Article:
Arab foreign ministers met in Kuwait while Arab and Muslim leaders gathered in Qatar on Friday to discuss the three-week-old Israeli offensive in Gaza that has highlighted the rifts in the Arab world.
Qatar had proposed hosting an emergency Arab summit on Gaza but met with resistance from regional heavyweights Egypt and Saudi Arabia, who said they preferred to discuss the situation as part of the previously scheduled economic summit in Kuwait on Monday. The Arab League said Doha had failed to secure the quorum of 15 required for a formal Arab Summit, but Qatar has gone ahead with a broad consultative meeting that has attracted Hamas leader Khaled Meshaal, Islamic Jihad chief Ramadan Abdullah Shalah, the Iranian and Syrian presidents and Turkish officials.
Gulf leaders held an emergency meeting on Gaza late on Thursday, in an apparent bid to pre-empt Qatar's diplomatic efforts. According to Reuters, the Gulf leaders promised at their meeting in Riyadh that the Arab summit in Kuwait would discuss the Gaza offensive and noted that president-elect Barack Obama may change U.S. policy.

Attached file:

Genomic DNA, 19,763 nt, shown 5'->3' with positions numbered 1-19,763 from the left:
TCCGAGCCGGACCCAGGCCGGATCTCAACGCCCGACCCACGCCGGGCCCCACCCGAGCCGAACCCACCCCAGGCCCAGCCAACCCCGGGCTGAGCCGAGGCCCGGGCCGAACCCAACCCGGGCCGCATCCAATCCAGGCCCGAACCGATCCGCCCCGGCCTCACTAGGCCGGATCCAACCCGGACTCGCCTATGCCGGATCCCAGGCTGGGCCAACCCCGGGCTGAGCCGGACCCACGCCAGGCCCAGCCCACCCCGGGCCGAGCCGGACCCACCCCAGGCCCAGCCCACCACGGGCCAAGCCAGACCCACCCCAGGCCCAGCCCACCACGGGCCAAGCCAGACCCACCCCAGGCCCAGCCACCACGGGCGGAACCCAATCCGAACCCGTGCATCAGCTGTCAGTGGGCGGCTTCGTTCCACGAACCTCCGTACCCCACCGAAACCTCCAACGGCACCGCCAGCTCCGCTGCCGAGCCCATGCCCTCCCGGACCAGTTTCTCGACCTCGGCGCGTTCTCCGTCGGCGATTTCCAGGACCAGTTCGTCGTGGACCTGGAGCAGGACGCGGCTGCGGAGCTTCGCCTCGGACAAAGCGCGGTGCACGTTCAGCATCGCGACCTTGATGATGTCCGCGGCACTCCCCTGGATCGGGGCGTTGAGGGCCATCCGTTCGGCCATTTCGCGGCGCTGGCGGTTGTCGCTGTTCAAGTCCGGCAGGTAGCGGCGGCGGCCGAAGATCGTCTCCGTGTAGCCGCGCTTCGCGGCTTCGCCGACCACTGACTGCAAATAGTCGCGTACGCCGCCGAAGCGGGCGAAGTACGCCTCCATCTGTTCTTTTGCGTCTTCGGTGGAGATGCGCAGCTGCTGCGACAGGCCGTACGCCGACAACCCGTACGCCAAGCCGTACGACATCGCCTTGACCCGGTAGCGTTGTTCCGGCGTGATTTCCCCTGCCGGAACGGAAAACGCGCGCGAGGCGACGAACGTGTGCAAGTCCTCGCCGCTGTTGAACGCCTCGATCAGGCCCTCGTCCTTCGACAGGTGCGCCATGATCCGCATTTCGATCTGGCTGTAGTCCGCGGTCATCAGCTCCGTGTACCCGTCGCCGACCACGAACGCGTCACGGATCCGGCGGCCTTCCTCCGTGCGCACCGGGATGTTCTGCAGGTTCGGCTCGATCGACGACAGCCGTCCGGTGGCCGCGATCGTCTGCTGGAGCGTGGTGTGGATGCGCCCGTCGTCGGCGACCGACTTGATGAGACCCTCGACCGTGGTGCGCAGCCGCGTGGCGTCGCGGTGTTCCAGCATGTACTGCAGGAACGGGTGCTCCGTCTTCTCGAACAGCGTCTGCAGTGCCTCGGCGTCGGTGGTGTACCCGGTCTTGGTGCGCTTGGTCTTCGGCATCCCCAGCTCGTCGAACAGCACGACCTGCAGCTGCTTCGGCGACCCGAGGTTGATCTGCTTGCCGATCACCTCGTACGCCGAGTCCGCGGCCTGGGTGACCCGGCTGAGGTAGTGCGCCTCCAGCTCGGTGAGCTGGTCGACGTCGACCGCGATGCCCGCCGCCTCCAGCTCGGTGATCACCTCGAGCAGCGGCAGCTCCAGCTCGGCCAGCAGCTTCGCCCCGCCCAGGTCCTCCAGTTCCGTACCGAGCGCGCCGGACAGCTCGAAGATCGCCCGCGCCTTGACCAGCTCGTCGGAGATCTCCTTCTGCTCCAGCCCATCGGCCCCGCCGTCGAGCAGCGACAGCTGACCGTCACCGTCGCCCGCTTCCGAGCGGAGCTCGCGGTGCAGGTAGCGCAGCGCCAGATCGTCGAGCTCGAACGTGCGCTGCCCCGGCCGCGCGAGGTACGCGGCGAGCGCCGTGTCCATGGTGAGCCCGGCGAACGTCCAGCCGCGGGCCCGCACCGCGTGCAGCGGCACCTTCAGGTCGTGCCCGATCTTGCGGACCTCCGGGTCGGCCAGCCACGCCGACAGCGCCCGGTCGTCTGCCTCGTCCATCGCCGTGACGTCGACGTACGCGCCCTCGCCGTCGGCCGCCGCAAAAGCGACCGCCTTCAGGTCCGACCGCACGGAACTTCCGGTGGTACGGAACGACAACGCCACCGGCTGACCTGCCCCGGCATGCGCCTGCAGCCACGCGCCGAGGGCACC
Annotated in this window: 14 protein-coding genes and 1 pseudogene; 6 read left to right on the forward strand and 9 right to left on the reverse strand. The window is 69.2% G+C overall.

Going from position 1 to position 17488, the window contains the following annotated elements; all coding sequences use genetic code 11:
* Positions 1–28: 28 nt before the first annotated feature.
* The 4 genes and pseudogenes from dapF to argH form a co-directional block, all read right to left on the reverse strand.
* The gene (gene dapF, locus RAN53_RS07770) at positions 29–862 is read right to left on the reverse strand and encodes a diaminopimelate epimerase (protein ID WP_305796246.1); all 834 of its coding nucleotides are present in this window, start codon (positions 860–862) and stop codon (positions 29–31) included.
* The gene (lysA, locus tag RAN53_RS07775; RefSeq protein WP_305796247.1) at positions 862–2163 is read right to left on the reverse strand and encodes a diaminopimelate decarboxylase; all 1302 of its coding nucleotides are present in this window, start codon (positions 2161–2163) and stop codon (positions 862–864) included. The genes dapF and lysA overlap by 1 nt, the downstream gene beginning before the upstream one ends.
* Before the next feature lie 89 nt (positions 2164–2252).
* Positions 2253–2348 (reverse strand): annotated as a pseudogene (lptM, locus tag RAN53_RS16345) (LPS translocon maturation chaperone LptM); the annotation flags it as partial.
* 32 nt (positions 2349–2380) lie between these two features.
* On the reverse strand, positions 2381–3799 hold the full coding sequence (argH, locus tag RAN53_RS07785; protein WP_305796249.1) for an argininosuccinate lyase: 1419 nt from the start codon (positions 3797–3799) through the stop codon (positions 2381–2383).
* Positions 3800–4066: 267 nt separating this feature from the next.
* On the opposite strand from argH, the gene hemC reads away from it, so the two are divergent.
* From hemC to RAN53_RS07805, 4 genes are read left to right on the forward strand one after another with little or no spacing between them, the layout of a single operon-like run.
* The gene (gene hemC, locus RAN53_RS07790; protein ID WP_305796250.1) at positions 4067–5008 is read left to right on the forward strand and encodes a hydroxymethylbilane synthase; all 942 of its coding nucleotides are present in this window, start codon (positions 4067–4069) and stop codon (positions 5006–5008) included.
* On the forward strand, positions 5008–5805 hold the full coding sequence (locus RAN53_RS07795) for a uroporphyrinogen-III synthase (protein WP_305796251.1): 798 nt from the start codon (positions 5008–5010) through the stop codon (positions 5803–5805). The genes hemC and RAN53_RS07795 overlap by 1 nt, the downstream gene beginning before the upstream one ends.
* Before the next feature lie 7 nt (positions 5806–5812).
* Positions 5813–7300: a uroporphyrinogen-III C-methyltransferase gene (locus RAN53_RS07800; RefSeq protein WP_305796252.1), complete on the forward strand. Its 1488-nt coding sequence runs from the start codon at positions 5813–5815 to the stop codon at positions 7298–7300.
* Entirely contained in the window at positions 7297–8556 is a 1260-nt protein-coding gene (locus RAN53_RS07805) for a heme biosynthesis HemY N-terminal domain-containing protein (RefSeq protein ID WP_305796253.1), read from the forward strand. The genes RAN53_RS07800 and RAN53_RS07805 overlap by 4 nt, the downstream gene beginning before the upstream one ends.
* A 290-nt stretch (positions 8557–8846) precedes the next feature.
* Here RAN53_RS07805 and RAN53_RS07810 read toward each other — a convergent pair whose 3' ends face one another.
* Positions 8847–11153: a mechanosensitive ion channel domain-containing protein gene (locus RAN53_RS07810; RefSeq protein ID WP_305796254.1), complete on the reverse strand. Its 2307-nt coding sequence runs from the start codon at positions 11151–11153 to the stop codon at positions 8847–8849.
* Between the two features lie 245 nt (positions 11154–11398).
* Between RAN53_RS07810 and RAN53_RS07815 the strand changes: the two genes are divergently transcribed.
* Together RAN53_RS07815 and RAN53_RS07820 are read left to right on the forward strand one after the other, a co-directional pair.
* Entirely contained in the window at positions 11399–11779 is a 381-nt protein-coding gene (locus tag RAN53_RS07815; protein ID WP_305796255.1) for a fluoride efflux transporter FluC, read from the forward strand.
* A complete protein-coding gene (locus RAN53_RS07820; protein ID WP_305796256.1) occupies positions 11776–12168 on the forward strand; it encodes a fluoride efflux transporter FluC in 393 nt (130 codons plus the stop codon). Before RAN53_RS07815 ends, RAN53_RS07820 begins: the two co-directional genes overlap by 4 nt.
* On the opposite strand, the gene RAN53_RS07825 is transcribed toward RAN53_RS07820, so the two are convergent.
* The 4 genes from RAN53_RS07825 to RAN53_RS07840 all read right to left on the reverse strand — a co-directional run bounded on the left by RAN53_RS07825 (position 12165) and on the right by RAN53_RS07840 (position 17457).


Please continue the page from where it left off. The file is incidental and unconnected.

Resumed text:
"The Arab situation has been very chaotic and this is regrettable," Arab League Secretary-General Amr Moussa told reporters in Kuwait, where 3,000 people demonstrated in support of the Palestinian people.
At the morning session, Saudi Foreign Minister Prince Saud al-Faisal called for more support for Egyptian efforts to mediate a ceasefire and increased diplomatic pressure on Israel to ensure the implementation of a U.N. Security Council resolution calling for an end to the violence in Gaza.
The foreign ministers' meeting had been scheduled by Kuwait even before Israel's Gaza offensive, but Qatar felt the severity of the situation required an earlier meeting at leaders' level.
Qatari Sheikh Hamad bin Khalifa al-Thani, whose country has low-level ties with Israel and ties to Hamas, said the Doha summit would review diplomatic and economic ties to Israel. Sheikh Hamad also pledged $250 million to rebuild Gaza and said the talks would raise the possibility of suspending an Arab peace initiative, though any move on that front needs a quorum.